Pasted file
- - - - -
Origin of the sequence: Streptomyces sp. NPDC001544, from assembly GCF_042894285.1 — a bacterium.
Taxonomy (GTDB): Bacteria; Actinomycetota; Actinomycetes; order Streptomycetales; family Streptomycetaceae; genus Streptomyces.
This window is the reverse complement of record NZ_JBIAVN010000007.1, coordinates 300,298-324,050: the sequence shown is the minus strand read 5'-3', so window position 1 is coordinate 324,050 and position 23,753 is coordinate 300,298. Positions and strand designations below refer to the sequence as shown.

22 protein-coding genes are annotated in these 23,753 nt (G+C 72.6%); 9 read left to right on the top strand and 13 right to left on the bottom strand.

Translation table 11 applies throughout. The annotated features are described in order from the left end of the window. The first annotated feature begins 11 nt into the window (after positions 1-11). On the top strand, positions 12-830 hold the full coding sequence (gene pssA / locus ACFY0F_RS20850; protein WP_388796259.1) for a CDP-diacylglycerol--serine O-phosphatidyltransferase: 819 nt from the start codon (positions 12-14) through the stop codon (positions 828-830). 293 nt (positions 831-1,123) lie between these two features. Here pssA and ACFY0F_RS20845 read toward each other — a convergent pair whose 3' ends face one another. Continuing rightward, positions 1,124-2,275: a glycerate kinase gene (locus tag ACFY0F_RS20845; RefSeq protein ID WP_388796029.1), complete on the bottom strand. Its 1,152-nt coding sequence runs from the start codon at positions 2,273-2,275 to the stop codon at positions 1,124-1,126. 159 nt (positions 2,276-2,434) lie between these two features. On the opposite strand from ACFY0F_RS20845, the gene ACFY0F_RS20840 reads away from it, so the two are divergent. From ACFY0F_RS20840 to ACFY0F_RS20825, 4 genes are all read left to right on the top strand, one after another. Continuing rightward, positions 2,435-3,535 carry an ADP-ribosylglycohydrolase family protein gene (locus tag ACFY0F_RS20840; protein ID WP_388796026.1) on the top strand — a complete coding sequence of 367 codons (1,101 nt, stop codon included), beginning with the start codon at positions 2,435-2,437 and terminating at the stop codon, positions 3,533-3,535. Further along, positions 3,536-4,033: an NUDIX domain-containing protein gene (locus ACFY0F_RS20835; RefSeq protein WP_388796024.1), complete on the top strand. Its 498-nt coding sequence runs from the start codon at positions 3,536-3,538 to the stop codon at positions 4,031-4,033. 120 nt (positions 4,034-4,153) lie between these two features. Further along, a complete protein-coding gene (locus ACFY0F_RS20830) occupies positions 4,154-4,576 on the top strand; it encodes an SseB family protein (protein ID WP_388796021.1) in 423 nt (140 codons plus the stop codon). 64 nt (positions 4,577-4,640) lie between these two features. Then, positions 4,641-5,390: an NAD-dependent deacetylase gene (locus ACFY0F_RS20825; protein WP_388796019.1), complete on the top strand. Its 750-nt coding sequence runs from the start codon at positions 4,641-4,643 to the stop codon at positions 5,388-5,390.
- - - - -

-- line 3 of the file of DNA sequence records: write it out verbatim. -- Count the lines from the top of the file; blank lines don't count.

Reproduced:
This window is the reverse complement of record NZ_JBIAVN010000007.1, coordinates 300,298-324,050: the sequence shown is the minus strand read 5'-3', so window position 1 is coordinate 324,050 and position 23,753 is coordinate 300,298. Positions and strand designations below refer to the sequence as shown.